<strong>If you win on Sept. 4, will you see yourself as having a mandate to call a referendum in your first term in office?</strong> No. But if I want to do a referendum, I will have the possibility to hold one.... So if it is possible for us to convince the majority of the population to vote yes for a referendum, it will be possible for a referendum.... We could do it, but also it could be possible to not hold one. <em>Parti Quebecois leader Pauline Marois speaks to reporters during an election campaign stop in Saint-Jerome, Que., Wednesday, August 15, 2012. </em>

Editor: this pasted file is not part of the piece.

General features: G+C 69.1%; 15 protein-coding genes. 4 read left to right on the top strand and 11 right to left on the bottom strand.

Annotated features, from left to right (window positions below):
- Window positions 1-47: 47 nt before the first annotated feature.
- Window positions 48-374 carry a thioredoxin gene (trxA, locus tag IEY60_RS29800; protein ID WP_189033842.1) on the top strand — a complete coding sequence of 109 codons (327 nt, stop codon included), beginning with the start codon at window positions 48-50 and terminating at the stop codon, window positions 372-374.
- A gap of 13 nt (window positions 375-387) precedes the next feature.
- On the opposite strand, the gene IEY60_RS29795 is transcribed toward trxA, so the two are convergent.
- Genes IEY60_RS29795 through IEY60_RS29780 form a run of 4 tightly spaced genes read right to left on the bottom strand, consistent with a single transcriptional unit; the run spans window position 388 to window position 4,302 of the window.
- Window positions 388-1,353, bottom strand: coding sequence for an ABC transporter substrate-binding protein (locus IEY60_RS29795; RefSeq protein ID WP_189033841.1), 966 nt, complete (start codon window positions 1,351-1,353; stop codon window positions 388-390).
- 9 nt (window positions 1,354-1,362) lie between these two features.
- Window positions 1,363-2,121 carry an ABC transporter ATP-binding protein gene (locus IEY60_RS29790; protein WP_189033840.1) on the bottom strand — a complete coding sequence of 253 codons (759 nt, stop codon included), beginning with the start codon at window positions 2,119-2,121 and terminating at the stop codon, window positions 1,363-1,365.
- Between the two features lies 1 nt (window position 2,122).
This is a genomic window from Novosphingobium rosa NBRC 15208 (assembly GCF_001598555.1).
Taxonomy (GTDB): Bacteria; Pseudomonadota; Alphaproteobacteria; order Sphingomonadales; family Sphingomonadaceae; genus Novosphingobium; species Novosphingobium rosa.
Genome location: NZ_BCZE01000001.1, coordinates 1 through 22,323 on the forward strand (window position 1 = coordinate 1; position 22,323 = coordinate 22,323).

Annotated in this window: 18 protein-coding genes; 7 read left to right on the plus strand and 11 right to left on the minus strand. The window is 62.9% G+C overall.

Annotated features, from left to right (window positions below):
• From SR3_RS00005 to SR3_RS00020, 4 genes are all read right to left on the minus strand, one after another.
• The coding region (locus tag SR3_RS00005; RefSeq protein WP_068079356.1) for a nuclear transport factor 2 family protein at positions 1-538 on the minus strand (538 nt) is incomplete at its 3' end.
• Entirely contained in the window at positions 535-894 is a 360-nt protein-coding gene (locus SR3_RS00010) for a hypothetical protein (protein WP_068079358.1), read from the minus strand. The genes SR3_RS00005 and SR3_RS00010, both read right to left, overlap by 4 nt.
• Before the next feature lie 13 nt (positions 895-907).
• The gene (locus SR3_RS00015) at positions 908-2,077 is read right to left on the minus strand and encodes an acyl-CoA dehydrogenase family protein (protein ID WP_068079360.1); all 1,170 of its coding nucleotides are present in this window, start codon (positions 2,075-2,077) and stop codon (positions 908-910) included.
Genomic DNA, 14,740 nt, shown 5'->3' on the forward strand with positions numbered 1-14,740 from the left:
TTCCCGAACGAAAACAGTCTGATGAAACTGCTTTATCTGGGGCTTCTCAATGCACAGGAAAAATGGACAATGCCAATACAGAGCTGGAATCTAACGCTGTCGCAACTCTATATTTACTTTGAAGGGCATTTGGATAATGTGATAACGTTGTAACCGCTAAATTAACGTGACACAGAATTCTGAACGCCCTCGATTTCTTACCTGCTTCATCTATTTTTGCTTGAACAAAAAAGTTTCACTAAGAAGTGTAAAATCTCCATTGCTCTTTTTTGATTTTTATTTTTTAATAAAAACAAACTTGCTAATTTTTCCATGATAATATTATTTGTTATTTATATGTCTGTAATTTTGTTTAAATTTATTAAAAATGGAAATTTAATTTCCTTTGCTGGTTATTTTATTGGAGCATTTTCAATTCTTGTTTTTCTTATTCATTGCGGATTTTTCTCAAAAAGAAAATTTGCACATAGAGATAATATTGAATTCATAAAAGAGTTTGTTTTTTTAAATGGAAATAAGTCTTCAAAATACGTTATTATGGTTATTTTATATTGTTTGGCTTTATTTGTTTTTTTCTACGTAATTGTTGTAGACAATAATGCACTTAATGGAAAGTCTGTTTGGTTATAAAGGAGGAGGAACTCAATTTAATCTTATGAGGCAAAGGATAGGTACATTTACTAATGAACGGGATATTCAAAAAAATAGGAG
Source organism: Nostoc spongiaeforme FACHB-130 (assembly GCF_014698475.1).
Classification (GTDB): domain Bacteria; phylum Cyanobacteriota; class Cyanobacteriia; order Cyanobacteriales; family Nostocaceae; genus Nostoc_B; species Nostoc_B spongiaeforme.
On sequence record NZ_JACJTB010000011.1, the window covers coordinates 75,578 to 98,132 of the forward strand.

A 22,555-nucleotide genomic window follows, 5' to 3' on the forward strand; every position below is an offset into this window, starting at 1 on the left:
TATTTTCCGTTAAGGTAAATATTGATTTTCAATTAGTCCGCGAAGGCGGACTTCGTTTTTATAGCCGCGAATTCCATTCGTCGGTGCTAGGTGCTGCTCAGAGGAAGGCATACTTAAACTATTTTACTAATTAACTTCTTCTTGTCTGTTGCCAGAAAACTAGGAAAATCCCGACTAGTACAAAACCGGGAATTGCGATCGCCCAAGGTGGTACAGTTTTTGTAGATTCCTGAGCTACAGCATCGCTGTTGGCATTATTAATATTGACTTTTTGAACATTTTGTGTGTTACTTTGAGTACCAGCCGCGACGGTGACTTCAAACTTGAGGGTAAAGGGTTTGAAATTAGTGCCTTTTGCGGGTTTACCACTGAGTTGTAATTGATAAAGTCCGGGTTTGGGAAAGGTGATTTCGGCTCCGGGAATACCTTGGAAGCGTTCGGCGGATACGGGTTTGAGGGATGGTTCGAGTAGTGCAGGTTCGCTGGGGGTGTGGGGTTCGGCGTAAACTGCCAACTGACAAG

<strong>Your proposal for a secular charter has a lot of people talking. How can a modern, diverse, free and open society like ours say to the citizenry you cannot wear outwardly religious symbols if you are working in the public system?</strong> I think it is important for the government to be neutral. There are many people from different religions. That is respect for all these religions to say to these people when you will work for the government, you will be neutral. It's for the respect of many different religions, so the state [does] not to have one religion.... The [crucifix in the National Assembly] is a part of our history and we don't have to renounce our history. It is why I accept the crucifix in our National Assembly. <em>Parti Quebecois leader Pauline Marois speaks to reporters at a news conference during a campaign stop in Montreal, Sunday, August 12, 2012. </em>